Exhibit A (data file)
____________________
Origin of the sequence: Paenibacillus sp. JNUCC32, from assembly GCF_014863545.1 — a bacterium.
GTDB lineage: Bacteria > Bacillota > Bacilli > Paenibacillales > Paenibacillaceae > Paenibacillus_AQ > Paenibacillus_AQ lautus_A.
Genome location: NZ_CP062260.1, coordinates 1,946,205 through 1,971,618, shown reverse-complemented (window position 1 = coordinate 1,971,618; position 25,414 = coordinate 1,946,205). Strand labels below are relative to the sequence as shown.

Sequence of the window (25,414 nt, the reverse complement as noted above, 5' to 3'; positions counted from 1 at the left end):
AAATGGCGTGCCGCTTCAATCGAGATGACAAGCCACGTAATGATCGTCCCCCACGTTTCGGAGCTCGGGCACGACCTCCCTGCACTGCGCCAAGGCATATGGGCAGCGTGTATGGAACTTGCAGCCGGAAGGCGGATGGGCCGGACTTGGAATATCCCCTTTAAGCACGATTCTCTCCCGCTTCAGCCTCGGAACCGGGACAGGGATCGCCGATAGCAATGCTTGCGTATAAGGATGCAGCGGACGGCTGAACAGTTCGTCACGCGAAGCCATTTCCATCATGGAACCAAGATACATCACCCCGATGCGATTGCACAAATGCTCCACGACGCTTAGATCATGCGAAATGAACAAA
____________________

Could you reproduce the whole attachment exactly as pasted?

Origin of the sequence: Paenibacillus sp. JNUCC32, from assembly GCF_014863545.1 — a bacterium.
GTDB lineage: Bacteria > Bacillota > Bacilli > Paenibacillales > Paenibacillaceae > Paenibacillus_AQ > Paenibacillus_AQ lautus_A.
Genome location: NZ_CP062260.1, coordinates 1,946,205 through 1,971,618, shown reverse-complemented (window position 1 = coordinate 1,971,618; position 25,414 = coordinate 1,946,205). Strand labels below are relative to the sequence as shown.

Sequence of the window (25,414 nt, the reverse complement as noted above, 5' to 3'; positions counted from 1 at the left end):
AAATGGCGTGCCGCTTCAATCGAGATGACAAGCCACGTAATGATCGTCCCCCACGTTTCGGAGCTCGGGCACGACCTCCCTGCACTGCGCCAAGGCATATGGGCAGCGTGTATGGAACTTGCAGCCGGAAGGCGGATGGGCCGGACTTGGAATATCCCCTTTAAGCACGATTCTCTCCCGCTTCAGCCTCGGAACCGGGACAGGGATCGCCGATAGCAATGCTTGCGTATAAGGATGCAGCGGACGGCTGAACAGTTCGTCACGCGAAGCCATTTCCATCATGGAACCAAGATACATCACCCCGATGCGATTGCACAAATGCTCCACGACGCTTAGATCATGCGAAATGAACAAA